Reagent Injection Rates
In addition to optimizing flue gas temperature, there are also significant improvements to be gained by optimizing the injection rate for activated carbon. At the Kassel, Germany MWC the polishing effect of the activated carbon for decreasing dioxin emissions increased from 78% to 98% as carbon feed rate increased from 25 mg/dscm to 137 mg/dscm while holding flue gas temperature constant at 275oF. This effect was also shown at the Zurich MWC and the Borgess Medical Waste Incinerator.
At several European plants, the same effect was shown for mercury. For example, at the Kassel MWC, an increase in carbon injection rate from 9 to 64 mg/m3, while temperature was held constant at 279oF, resulted in an increase in removal from 48% to 82%. At the Amager plant in Denmark an increase in carbon injection rate from 19 to 70 mg/m3, at a flue gas temperature of 260oF, resulted in a increase in average mercury removal from 88% to 97%. At the Zurich MWC as temperature remained constant at 248oF, and the carbon injection rate was increased from 7 mg/m3 to 30 mg/m3 the average mercury removal efficiency increased from 85% to 92% ug/m3. Similarly, the injection rate for alkaline reagents affects the emission of acid gases , and probably also mercury and dioxin. EPA's aforementioned model emission control systems assume a 2.5 sorbent-to-acid gas stoichiometric ratio. The location of alkaline reagent injection into the flue gases is also critical to emissions control as seen below.
Dayton MWC -- a case in point
In 1989 EPA conducted a large test program on the 1970-vintage Montgomery County South incinerator . Six different operating conditions were tested, three runs apiece, and most of the major pollutants of concern were tested for each operating condition. All but the sixth condition were at a furnace mixing chamber temperature of 1750oF. The operating conditions were:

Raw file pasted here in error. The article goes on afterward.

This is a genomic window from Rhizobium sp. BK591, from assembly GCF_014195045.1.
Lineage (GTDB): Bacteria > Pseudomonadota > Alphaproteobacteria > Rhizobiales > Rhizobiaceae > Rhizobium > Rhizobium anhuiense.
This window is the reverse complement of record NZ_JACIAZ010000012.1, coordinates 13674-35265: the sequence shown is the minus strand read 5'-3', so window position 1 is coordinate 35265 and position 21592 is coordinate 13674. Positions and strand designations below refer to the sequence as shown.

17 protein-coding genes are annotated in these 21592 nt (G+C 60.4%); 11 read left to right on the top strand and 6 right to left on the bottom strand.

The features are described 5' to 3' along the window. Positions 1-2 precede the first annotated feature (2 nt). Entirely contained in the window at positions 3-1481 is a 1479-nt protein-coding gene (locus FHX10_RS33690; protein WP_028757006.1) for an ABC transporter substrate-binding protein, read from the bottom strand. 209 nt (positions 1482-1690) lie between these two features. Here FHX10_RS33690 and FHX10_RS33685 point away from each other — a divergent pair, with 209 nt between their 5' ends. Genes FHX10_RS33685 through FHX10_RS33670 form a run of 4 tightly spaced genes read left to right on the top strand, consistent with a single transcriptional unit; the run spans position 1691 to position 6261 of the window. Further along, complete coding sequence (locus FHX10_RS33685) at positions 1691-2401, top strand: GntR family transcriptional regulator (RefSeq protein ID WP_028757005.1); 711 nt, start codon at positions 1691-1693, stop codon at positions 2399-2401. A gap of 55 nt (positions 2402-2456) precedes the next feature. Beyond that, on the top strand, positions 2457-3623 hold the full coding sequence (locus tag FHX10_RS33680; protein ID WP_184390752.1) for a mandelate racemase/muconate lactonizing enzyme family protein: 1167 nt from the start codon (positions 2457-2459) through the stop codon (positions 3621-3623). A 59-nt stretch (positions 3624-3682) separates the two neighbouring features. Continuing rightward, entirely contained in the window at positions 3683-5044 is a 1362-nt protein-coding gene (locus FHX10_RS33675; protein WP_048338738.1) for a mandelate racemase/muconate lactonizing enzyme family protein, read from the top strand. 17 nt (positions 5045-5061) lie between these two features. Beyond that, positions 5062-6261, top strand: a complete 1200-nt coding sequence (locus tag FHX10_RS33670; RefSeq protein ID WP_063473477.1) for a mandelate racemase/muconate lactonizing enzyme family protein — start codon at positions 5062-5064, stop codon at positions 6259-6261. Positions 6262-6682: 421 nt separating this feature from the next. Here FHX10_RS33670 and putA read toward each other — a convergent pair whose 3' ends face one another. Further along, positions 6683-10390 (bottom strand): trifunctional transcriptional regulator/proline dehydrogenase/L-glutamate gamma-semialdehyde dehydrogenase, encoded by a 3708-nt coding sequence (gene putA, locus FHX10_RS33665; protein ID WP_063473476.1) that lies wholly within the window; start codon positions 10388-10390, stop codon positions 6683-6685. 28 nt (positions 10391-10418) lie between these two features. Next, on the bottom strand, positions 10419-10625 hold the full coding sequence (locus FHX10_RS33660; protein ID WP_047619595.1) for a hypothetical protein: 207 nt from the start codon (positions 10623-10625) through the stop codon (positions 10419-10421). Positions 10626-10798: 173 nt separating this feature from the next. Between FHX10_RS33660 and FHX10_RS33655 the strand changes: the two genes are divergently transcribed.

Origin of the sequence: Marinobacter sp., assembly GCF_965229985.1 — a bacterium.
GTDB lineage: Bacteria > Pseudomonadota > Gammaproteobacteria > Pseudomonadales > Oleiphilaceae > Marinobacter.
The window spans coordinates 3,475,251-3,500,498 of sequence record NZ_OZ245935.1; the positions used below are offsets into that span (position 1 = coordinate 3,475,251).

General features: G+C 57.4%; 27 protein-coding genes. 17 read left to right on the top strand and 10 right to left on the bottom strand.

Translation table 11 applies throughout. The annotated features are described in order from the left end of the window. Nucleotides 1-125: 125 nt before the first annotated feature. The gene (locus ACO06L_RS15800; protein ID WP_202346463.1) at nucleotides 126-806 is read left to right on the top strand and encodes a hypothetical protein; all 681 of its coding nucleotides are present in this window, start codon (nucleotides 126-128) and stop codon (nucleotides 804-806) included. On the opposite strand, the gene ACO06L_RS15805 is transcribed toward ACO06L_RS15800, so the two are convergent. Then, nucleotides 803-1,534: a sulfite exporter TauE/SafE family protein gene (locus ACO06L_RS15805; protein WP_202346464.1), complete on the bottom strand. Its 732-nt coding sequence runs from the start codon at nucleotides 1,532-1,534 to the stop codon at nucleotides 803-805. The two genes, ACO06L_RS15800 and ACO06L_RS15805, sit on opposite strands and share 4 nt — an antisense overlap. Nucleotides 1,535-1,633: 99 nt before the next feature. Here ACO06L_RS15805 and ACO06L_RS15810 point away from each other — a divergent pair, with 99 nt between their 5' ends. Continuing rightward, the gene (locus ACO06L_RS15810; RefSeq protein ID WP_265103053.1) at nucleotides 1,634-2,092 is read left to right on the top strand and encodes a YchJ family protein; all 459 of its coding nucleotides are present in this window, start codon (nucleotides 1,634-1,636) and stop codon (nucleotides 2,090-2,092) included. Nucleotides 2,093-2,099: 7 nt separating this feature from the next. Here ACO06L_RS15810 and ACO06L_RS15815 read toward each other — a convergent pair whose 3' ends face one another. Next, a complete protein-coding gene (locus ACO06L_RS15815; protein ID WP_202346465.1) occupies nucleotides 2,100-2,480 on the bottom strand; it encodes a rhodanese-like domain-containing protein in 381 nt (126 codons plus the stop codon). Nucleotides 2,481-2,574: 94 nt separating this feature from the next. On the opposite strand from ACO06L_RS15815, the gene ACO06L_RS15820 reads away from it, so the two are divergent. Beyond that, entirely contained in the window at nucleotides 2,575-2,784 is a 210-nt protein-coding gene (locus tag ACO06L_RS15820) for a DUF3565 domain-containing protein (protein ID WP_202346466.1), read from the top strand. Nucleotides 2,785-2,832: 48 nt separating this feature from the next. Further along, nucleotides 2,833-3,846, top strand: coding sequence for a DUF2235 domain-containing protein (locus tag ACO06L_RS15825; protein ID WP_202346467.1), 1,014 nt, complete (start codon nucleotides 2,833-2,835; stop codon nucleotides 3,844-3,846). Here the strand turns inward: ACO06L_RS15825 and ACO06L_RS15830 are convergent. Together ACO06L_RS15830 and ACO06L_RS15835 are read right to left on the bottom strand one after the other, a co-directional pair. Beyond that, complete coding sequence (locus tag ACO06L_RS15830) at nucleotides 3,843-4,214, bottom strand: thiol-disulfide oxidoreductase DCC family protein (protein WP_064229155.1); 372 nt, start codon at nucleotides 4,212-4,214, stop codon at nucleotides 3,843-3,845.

1. ESP inlet setpoint 575oF, no sorbent injection
2. ESP inlet setpoint 400oF, no sorbent injection
3. ESP inlet setpoint 400oF, furnace sorbent injection 500 lb/hr
4. ESP inlet setpoint 300oF, furnace sorbent injection 500 lb/hr
5. ESP inlet setpoint 300oF, duct sorbent injection 300 lb/hr
6. ESP inlet setpoint 525oF, no sorbent injection; 1500oF mixing temperature
The results were striking. The best condition is #5 for most pollutants. For dioxin the differences between conditions are dramatic. At condition 5, two of the three runs for toxic equivalents are quite low -- 1/5 the level of the European dioxin standard, with the third reading twice that standard. At condition #4 the effect of changing from duct to furnace injection and increasing quantity of lime, increased the dioxin toxic equivalents one to two orders of magnitude. This test points to the value of having duct injection. Changing to condition #3, holding the lime injection rate constant and increasing temperature to 400oF, resulted in a 75% increase in toxic equivalents and a marked increase in acid gases (HCl increased roughly 400% and SO2 increased about 350%). (This condition is most similar to current operating conditions at Dayton South.) At condition #2, removing lime injection and holding the temperature at 400 seemed to improve the CO emissions, but doubled HCl emissions. At condition #1, increasing the temperature to 575oF caused one to two orders of magnitude increase in dioxin toxic equivalents over the previous condition (400oF, no injection). Finally, operating at the worst condition, #6, without lime injection, at high ESP temperature (525oF) and at lower furnace mixing chamber temperature (1500oF), the mercury and cadmium emissions increased somewhat from the previous condition, and the CO, lead, and particulate emissions increased about an order of magnitude. This latter condition is significant to Dayton because it appears that the incinerator currently seems to operate frequently at suboptimal furnace mixing temperatures.